WMU News

WMU takes first step toward charter schools

December 11, 1998

GRAND RAPIDS, Mich. -- The WMU Board of Trustees accepted a resolution to exercise the University's right to become an authorizing body for public school academies. The resolution delegates authority to WMU President Elson S. Floyd to proceed with plans to eventually bring charter recommendations to the trustees. The Board of Trustees would then be asked to approve charters.

The charter recommendation also includes a position statement that affirms the University's continued support for public schools and vows to work with public schools as it begins granting charters.

"Charter schools need not erode support for public education," said Frank Rapley, dean of the WMU College of Education and former superintendent for Kalamazoo Public Schools. "We can partner with public schools in creating charters that provide opportunities for all children for higher levels of learning and that offer innovations that may currently not be available."

The position statement was the work of a committee of College of Education faculty working with area superintendents. Superintendents included Kay Royster, Kalamazoo Public Schools; Michael Bitar, Battle Creek Public Schools; Pat Newby, Grand Rapids Public Schools; James Rikkers, Portage Public Schools; Robert Spencer, Battle Creek Lakeview Public Schools; and Al Hawkins, Covert Public Schools.

The group drafted an approach to chartering that, through partnerships, cooperation and collaboration, will shape the character of charter schools in the state while not adversely impacting existing public education.

"That's the approach we're taking, which is a little different from what other universities have done," Rapley said. "We're more interested in partnerships with schools than simply issuing them a charter and then letting them do whatever they want to do as we provide oversight. We're a little more interested in working directly with them on whatever those innovations are."

A draft of the position statement was shared with other area superintendents and all College of Education faculty. Those other area superintendents involved were from the Paw Paw, Marcellus, Edwardsburg, Vicksburg, Constantine and Olivet public schools and the St. Joseph Intermediate School District. The final statement represents the collective thoughts of all who participated.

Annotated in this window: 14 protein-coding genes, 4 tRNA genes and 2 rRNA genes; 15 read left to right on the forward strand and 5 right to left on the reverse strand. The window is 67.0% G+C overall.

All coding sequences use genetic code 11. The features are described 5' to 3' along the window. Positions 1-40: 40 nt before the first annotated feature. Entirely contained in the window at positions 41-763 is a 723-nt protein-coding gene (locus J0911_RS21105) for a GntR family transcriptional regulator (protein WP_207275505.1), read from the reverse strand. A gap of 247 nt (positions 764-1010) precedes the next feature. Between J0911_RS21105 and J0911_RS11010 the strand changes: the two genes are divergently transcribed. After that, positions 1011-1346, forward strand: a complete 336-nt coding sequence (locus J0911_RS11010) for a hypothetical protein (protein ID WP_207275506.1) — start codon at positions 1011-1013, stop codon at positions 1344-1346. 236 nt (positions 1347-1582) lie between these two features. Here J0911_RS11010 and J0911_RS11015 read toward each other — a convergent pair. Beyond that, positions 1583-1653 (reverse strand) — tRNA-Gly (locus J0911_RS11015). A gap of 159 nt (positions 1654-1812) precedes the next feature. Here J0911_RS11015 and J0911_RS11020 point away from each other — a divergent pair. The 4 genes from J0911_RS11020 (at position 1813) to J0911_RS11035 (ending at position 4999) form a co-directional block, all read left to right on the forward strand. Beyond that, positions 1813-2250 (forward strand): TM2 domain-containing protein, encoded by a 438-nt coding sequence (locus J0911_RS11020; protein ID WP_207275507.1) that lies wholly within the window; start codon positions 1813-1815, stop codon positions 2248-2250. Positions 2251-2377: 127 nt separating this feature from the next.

The statement's basic tenets stipulate that efforts must result in the improvement of learning and achievement for all students and express a desire to further define the character of charter schools.

The statement also says that the University will be actively involved in any school it grants a charter and intends to supplement and complement public school efforts, not duplicate programs. Any charter the University grants "must not erode existing public education nor negatively affect existing demographics in the district" where the school is chartered, the statement says.

Other objectives affirm that the University will:

Support efforts and meet existing needs in public schools and strive to address current limitations.

Involve the charter school's staff in continuing professional development activities.

Provide staff and students with the best educational opportunities as determined by current research.

Provide strong oversight to insure the school meets its obligations to students and the intent of the law.

Disseminate important findings to the K-12 education community and assist efforts to replicate successful programming within the public schools.

Evaluate the ongoing need and relevancy of programs.

Media contact: Mark Schwerin, 616 387-8400, mark.schwerin@wmich.edu

Office of University Relations
Western Michigan University
1903 W Michigan Ave
Kalamazoo MI 49008-5433 USA
616 387-8400